Lili Árkayné Sztehló

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Painted windows of Lili Árkayné Sztehló in the Héderváry Chapel (Cathedral of Győr) and the Reliquary of Ladislaus I of Hungary

Lili Árkayné Sztehló (November 7, 1897 – October 28, 1959 in Budapest) was a Hungarian painter and artist, wife of Bertalan Árkay, best known for her stained glass window paintings in parish churches and cathedrals throughout Hungary.


She graduated from the Academy of Fine Arts studying under Lajos Deák Ébner, János Vaszary and Oszkár Glatz in 1923, later making scholarly trips to Rome and Paris. Initially, she was successful with her oil paintings, but by her late 20s she had become productive mainly in the field of ceramics and glass painting. Her major works include the glass windows of the City Hall of Mohács commemorating the Battle of Mohács (1927), the painted glass windows of the Pasarét Church and Heart of Jesus Church in Városmajor[1] [2] in Budapest (1932) and of the Gyárváros Church in Győr (1929), the glass windows of the inner city church of Pécs (1943), and of the Saint Michael Cathedral in Veszprém (1954).[3] Air raids during the Second World War caused serious damage to these works.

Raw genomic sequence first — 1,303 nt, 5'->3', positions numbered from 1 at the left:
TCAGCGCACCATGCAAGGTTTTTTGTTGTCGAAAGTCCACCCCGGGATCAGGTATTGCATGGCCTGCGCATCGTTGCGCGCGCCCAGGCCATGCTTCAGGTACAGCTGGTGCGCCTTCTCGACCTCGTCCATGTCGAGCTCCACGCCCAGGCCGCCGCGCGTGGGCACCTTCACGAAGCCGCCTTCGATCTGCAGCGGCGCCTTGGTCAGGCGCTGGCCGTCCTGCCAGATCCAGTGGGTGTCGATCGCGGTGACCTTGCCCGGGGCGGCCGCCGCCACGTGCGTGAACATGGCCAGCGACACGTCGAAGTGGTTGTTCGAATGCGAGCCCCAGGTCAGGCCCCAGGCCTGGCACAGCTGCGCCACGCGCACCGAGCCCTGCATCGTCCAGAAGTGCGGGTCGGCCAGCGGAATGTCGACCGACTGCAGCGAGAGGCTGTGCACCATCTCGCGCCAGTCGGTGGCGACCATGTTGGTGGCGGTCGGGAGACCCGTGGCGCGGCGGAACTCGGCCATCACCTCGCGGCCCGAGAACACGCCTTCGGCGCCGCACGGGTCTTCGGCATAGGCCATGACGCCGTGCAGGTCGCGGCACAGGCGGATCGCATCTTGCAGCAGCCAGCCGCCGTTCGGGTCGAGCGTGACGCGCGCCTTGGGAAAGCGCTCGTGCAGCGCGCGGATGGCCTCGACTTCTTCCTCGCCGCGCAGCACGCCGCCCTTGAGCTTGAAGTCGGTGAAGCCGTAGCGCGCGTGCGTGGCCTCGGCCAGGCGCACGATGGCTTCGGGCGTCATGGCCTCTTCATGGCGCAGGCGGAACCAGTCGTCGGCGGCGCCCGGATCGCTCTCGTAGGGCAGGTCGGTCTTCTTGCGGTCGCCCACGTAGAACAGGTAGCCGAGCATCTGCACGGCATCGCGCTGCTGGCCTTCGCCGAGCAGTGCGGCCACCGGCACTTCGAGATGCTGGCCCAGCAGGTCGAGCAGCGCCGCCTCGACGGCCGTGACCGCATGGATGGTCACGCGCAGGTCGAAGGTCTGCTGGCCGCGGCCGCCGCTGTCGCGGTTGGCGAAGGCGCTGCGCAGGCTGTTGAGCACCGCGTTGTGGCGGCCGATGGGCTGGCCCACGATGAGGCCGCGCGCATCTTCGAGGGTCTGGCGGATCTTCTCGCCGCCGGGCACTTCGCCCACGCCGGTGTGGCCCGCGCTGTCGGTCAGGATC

Árkayné Sztehló participated in a number of national and foreign applied arts exhibitions, including Monza in 1930, Rome in 1934, winning gold medals and the Grand Prix. In 1937 she exposed at the Exposition Internationale des Arts et Techniques dans la Vie Moderne in Paris.[4] She exposed in 1940 at the Triennale di Milano a stained glass depicting Elizabeth of Hungary.[5]

She died in 1959.

Stained glass windows in the Galyatető Roman Catholic Church[edit]


  1. ^ "Stained glass windows in the Pasaréti Church". Retrieved 21 March 2016. 
  2. ^ "Stained glass windows in the Városmajor Church". Retrieved 21 March 2016. 
  3. ^ "Stained glass windows of the Saint Michael Cathedral in Veszprém". Retrieved 21 March 2016. 
  4. ^ "Exposition Internationale des Arts et Techniques appliqués dans la Vie Moderne – Hungarian pavilion in Paris". Retrieved 21 March 2016. 
  5. ^ "L′Ungheria alla VII Triennale di Milano" (PDF). Retrieved 2 April 2016.